Neck pain is a common occurrence in working adults, but if your suffering has reached debilitating levels, it's time to do something about it. Here are just four ways that you can fight back against stiffness, soreness and strain in your neck.
Identify the Problem
Neck pain is often a non-serious problem caused by general muscle strain. For example, if you constantly tilt your head back to monitor forklifts at your construction job, your neck pain might be a repetitive motion injury. On the other hand, your neck pain might have a more complex cause like osteoarthritis or rheumatoid arthritis. You might also be experiencing nerve compression from a herniated disk putting pressure on the vertebrae of your spine. If aspirin and a hot water bottle just aren't hitting the spot, consider a more specialized course of action for your particular neck pain. For example, osteoarthritis in the neck is sometimes treated with a cervical collar to relieve pressure.
Perform Neck Exercises
There are a number of stretches that can help you treat tenseness and stiffness in the neck. The most basic are things like "shoulder rolls" designed to loosen the muscles of your upper body and encourage blood flow to places where it might be pinched, but you can also get more intense with yoga poses like marjariasana (cat pose) and bitilasana (cow pose). When held and released for 10-20 seconds at a time, these poses can help you relieve the pressure being put on your neck from daily activities. They'll soothe the inflammation of tender, overworked cartilage by increasing your circulation. They'll also teach you deep breathing techniques that can assist you with pain management during a flare-up.
Take a Soak
Hydrotherapy is the art of using water for physical pain relief. While this can take the form of showers and baths, the most effective kind of hydrotherapy for neck pain comes from a hot tub. Not only will the heat of the water simulate blood flow by dilating your blood vessels, but the jets and streams can also be used to massage specific areas of discomfort. Some companies, such as Rocky Mountain Hot Tub Company, know that they'll work the tissue until it loosens and stops being so stiff and inflamed. Soaking in general is good for overworked, overexerted muscles because its buoyancy will take the pressure off your joints, leaving you to float with a weightless feeling after hours on the job or in pain. Instead of holding your head up, your neck can relax against a padded pillow while jets massage all of the strain and stiffness from your body.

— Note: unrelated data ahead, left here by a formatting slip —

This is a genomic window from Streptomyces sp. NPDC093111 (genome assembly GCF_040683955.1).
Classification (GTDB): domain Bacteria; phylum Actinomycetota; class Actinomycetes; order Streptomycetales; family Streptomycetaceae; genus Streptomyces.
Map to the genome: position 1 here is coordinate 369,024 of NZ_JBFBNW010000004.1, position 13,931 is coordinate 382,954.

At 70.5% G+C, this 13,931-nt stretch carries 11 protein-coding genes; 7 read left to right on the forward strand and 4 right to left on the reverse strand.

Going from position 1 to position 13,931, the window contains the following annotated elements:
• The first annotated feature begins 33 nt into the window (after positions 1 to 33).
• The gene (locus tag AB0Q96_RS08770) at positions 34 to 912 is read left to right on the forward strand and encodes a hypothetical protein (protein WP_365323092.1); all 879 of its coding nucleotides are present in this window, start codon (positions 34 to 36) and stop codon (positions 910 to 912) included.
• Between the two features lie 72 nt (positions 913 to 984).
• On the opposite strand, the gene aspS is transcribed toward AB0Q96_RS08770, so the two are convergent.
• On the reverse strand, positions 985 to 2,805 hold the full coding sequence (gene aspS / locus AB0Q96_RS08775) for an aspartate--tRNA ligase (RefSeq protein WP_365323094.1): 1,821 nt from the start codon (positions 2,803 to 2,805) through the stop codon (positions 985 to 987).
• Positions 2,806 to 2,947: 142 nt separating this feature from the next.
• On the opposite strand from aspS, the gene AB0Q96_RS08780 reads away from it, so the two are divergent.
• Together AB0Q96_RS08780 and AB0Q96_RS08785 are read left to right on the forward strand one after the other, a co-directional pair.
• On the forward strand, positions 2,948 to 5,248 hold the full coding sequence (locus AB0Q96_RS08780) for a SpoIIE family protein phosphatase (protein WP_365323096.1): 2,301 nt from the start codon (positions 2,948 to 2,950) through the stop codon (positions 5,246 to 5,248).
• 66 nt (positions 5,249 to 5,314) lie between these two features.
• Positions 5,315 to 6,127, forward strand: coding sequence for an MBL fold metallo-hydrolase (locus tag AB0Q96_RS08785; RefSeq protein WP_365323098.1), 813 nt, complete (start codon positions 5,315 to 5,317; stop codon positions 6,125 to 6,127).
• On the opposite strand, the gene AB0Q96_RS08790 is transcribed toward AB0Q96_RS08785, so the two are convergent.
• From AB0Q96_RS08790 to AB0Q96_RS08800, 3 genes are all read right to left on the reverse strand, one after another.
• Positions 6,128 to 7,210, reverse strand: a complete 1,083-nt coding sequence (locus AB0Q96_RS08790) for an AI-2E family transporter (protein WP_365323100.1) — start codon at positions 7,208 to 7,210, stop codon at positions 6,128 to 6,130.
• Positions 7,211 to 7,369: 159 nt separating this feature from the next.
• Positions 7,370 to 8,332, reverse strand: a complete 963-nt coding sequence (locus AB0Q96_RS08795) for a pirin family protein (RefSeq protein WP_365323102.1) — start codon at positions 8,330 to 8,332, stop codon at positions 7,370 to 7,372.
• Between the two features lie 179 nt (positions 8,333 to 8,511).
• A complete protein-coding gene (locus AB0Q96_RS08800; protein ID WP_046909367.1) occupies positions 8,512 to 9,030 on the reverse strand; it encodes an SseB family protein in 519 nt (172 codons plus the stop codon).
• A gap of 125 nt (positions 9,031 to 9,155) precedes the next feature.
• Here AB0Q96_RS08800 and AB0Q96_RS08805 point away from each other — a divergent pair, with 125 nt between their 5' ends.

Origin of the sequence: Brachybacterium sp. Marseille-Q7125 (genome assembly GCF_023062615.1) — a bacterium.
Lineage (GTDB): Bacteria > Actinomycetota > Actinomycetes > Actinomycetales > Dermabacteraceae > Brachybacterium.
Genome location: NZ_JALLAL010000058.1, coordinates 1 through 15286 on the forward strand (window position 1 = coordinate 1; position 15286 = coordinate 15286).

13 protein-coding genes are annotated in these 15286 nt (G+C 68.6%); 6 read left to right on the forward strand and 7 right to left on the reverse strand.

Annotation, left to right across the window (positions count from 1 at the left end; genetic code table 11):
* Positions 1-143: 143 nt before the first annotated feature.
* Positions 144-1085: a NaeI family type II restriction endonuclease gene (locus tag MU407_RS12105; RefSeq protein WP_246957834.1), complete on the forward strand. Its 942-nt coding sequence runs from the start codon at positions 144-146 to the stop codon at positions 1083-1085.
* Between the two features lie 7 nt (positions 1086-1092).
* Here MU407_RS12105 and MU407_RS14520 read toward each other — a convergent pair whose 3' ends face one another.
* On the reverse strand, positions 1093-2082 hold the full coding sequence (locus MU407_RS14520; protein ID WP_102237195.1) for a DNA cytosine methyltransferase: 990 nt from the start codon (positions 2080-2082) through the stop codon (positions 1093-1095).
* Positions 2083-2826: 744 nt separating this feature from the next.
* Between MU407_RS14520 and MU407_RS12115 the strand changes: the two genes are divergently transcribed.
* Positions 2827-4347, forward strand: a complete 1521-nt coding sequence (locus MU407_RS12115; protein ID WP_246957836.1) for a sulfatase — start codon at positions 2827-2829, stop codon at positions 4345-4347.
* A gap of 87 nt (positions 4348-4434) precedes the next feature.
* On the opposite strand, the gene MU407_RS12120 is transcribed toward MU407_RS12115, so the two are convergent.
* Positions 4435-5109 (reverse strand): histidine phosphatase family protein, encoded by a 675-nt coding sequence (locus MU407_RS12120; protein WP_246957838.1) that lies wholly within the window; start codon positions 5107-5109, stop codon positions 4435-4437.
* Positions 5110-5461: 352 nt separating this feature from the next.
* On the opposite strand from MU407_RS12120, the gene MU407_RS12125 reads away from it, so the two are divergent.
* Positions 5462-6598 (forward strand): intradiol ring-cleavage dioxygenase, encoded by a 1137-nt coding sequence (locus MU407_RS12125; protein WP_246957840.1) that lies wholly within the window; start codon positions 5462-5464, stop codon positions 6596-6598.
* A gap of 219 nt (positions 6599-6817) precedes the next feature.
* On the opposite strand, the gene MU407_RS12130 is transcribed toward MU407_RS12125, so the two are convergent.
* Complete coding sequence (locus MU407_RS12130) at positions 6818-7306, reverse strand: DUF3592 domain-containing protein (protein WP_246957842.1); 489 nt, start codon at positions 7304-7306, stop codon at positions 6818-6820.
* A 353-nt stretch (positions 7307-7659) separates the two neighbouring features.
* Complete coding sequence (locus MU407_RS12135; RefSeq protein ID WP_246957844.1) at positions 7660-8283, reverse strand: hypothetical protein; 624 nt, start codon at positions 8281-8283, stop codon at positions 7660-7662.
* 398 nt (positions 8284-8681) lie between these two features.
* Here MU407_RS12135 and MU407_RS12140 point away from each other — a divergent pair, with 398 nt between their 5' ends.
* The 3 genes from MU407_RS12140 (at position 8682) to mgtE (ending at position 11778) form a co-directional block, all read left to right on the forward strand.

Improve Your Diet
The best way to stop neck pain is to prevent it from happening at all, and the right diet can be an effective tool against bone and joint problems. For example, getting your recommended daily value of omega-3 fatty acids can lower the inflammatory chemicals in your body. Calcium is good for bone health, including the vertebrae in your neck that can suffer wear and tear after years of twisting, rolling and bending. Magnesium is important for the contraction and relaxation of muscle groups, so if you're using those neck exercises outlined above, you can give their performance a natural boost by eating magnesium-rich foods. While there's no miracle cure for neck pain to be found in your pantry, the right menu can act as a supplement for additional courses of relief.
These are just a few ways to keep yourself from wincing whenever you raise your chin. Whether you're an engineer hunched over a computer or a busy mom always turning her head to keep track of her children, let these tips help you with the stiffness and soreness of a painful neck.
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